If Chatham’s current enrollment number is 541 per earlier posts from administration on the Chatham Feedback blog (although the administration has yet to provide proof of this number versus others, such as the Middle States Accreditation in November 2012 that cites 922), that means that CCW is 259 young women away from the lower bound of the 800-1000 critical mass cited in Dr. Barazzone’s reflections. That is far below a “doubling” that would be required as cited in the current blog post. Perhaps if the administration focused more efforts on increasing its current 72% retention rate, the number of students that continue past their first year would increase the number of current students enrolled to achieve a critical mass. Additionally, if Chatham is having difficulty recruiting and retaining female students at CCW, how does the administration propose that a transition to co-ed would entice male students of the same caliber as your current students to enroll and continue to stay enrolled at CCW? If the competition is already “stiff” and you are unable to recruit, how do you propose you will attract male students from the area?

  4. Marisa says:

    I’m confused— The Undergraduate Steering Committee and the Faculty Reading Group looked at the Five Colleges Consortium (in MA-Smith, Holyoke are members) The Scripps and Claremont College Consortium (in CA) and what I could only find as the Sisters of St. Joseph’s Colleges Student Exchange Program (of which St. Catherine’s is one)—-all of which rely on using external but frequently geographically/or mission linked institutions to amplify and expand the home college offerings. What they suggested after studying these was “the idea of creating an internal consortium”- a model that none of the consortia employed. Usually, when one tries to create something, one looks for existing models that are at least approximations of what they are hoping to create.

    When I was a student at Chatham we had something that would be described as a loose consortium- students at all Pittsburgh Colleges were allowed to cross register at other schools- I took classes through this and remember having students from other colleges in my classes. If a consortium approach were being seriously considered as an option at all, research would have been made publicly available to Chatham constituents about the work done attempting to create a consortium within Pittsburgh (linked by geographic location). Certainly, with all Chatham has to offer with it’s Eden Hall Campus, and work in sustainability it would be attractive to students participating in a consortium approach.

    I fail to see how an internal consortium looks anything like the models of consortia studied. Surely t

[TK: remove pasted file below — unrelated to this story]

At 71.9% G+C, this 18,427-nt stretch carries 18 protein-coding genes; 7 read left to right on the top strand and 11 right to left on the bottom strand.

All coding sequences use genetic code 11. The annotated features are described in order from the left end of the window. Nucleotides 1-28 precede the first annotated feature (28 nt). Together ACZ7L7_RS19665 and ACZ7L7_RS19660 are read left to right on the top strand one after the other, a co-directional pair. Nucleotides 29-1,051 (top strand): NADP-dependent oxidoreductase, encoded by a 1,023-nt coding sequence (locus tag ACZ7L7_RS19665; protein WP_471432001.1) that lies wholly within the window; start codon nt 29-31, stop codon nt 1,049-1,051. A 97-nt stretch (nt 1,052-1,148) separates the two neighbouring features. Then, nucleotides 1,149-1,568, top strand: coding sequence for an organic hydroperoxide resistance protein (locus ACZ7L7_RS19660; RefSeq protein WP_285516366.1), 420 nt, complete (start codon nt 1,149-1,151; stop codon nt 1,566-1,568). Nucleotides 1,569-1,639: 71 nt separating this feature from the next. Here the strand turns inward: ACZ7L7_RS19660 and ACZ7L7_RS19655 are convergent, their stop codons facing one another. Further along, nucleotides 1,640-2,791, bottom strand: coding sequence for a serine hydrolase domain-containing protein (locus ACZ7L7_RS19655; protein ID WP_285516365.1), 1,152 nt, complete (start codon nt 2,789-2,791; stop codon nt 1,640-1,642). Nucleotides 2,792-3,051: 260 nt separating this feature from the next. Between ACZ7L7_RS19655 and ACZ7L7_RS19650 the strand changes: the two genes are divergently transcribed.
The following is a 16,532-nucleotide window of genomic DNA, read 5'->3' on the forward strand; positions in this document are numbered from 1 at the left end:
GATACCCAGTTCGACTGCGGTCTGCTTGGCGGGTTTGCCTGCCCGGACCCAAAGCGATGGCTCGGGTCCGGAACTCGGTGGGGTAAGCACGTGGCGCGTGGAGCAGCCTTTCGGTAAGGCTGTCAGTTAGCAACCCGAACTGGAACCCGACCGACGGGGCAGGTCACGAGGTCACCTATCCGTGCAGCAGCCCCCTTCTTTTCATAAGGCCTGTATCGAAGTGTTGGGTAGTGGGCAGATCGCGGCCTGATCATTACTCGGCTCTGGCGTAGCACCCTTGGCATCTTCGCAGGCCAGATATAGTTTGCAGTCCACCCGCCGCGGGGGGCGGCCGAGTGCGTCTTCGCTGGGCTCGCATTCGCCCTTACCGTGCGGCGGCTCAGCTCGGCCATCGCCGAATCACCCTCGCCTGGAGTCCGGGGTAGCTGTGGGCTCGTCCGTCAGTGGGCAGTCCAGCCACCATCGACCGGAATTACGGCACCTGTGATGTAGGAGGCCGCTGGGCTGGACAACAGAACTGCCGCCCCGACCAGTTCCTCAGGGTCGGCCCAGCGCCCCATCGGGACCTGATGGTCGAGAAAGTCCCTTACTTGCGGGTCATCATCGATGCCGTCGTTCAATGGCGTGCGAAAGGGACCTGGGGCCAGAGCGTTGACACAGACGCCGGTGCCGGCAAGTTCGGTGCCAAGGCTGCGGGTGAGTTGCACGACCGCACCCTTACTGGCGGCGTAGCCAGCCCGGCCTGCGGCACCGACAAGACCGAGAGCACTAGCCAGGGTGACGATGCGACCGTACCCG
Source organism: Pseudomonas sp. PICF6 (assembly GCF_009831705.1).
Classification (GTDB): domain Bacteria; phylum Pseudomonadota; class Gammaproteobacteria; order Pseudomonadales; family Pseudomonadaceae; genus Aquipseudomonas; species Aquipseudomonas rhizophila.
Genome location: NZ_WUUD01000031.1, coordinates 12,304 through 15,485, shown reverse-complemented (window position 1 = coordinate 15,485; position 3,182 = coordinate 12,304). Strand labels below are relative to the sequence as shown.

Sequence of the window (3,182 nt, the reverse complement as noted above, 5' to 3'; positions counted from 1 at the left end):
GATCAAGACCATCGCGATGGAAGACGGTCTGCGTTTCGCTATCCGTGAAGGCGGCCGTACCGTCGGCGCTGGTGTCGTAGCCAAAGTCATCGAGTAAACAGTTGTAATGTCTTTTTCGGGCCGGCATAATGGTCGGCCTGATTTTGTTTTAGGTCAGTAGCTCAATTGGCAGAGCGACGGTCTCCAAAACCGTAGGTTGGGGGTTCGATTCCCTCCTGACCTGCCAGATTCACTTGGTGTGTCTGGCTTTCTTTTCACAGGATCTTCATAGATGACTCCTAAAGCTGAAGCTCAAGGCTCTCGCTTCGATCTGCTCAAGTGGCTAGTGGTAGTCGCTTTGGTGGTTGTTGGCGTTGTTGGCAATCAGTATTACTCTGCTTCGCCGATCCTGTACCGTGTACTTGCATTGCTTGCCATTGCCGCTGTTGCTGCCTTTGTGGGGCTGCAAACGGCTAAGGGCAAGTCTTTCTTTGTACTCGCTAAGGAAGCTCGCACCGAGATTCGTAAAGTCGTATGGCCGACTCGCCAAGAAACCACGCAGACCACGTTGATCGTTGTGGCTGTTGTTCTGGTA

5. Marisa says:

    Oh, and Chatham is already part of a consortium: http://www.pchepa.org/

  6. Amber Keefer says:

    One of the reasons I attended Chatham was because of the consortium with the other Pittsburgh colleges and universities. Why time was spent researching an opportunity that already exists astounds me. In addition to the external consortium with PCHE, there is certainly already relationship between the graduate school and the undergraduate school. Over ten years ago, my husband (MAT ’03) took pre-requisite classes he did not have from his Washington & Jefferson BA degree via the undergraduate offerings at Chatham. Again, why did a committee have to explore an already exisiting opportuniy? More importantly, why did a committee take two existing programs and deem that they had “limitations” and basically, not worth pursuing as far as efforts to maintain the undergraduate women’s college?
    If students in both schools were advised correctly, this internal and external “consortia” would already be proving its worth. Additional tuition dollars from grad students who would potentially take care of missing pre-reqs right at Chatham while provisionally admitted into their respective program, rather than taking the credits at a different (perhaps cheaper) institution first. And a fantastic retention tool for undergraduate women who want offerings beyond what Chatham is able to offer, or a mixed classroom, or a larger university experience with the support of the Chatham “bubble”.
    A very easy way to maintain the identity of the women’s college? Only degree-seeking students may be women. Sections of classes required in the general education requirements would be open to women-only. The practice that already exists of allowing cross-registering students of PCHE or graduate students needing pre-requisites continues. Again, these are practices that already exist, but are not utilized / managed effectively.

  7. Linda Monville says:

    Chatham’s Gateway Program was the major reason that I attended and graduated from Chatham. As an older student I was able to complete my education after a break of almost 30 years.
    Chatham is an excellent educational institution and will continue to educate its students as a co-educational university.. Quality education for its students, be they female and/or male, will always be the main objective of the faculty and staff of Chatham University.

  8. Sarah says:

    Yes, it might be better to look at Barnard, which is a women’s college that is part of Columbia University but still mostly independent. The colleges and universities listed in this post are like each other but not like Chatham. It’s apples and oranges.